“I wanted to speak to you before I leave the system in the next week or two,” Julia replied with a slight frown. “I wanted to make certain things clear.”

Shoji raised an eyebrow. “You mentioned leaving the Solar System, but when you didn’t immediately do so, I presumed it was more whim than plan.” He waited for a second. “Are you still holding such angst over our losses?”

“It’s not just me. It’s dangerous for all of us.” Julia frowned. “Our enemies have momentum in their campaign against us, even if they don’t understand who they are fighting. The Last Soldier and the Warrior Princess are very resourceful and effective. Too much so, if you ask me. Ignoring this will only lead to death, as Sophia found out.”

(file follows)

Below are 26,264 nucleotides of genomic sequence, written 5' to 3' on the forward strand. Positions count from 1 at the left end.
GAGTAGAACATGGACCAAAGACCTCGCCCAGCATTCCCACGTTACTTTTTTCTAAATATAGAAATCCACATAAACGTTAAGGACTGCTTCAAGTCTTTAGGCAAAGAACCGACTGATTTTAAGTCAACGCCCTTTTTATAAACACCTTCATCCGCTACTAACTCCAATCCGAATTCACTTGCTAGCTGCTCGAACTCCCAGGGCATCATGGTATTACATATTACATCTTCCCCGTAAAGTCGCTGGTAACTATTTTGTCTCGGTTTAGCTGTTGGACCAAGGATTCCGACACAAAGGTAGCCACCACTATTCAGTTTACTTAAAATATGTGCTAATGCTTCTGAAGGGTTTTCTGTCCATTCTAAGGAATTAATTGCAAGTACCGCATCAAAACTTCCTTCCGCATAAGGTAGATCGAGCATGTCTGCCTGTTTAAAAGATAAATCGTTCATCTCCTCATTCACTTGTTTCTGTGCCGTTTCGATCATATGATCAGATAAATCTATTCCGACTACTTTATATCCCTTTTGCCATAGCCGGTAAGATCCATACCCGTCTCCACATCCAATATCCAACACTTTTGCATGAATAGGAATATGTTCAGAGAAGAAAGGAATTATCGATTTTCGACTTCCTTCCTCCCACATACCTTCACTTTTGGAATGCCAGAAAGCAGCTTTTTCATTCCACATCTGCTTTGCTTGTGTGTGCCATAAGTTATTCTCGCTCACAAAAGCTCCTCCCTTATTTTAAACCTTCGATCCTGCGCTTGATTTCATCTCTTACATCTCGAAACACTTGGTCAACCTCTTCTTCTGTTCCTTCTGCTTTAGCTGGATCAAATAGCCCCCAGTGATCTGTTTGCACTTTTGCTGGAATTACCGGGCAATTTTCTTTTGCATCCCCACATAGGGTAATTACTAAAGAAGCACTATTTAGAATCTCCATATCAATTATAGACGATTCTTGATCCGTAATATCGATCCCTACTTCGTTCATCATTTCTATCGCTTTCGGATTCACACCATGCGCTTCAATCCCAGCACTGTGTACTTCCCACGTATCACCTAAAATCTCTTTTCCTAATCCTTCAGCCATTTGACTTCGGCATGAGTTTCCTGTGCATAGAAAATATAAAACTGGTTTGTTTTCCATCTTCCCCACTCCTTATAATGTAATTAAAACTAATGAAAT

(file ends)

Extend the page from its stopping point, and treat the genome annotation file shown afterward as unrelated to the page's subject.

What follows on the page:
Shoji looked bored. “They have the backing of powerful elements in the intelligence community, and it’s not as if you haven’t taken advantage of them in your plans. Even though we have much control over the government, it’s hard to stop everything. I’ve complained about that in the past, but alas, some lack my foresight.”

“It goes beyond the government.” Julia shook her head. “If it were just them, things wouldn’t have become so desperate. There’s a deeper concern here.”

“Would you care to provide a specific accusation?” Shoji asked. “Because that’s what your tone suggests.”

“We can’t be the only ones in the Core playing such games,” Julia replied. “The other members might know what’s happening. They might have chosen to use our greatest threat as their weapon.”

“You did suggest that.”

“I suggested coopting them.”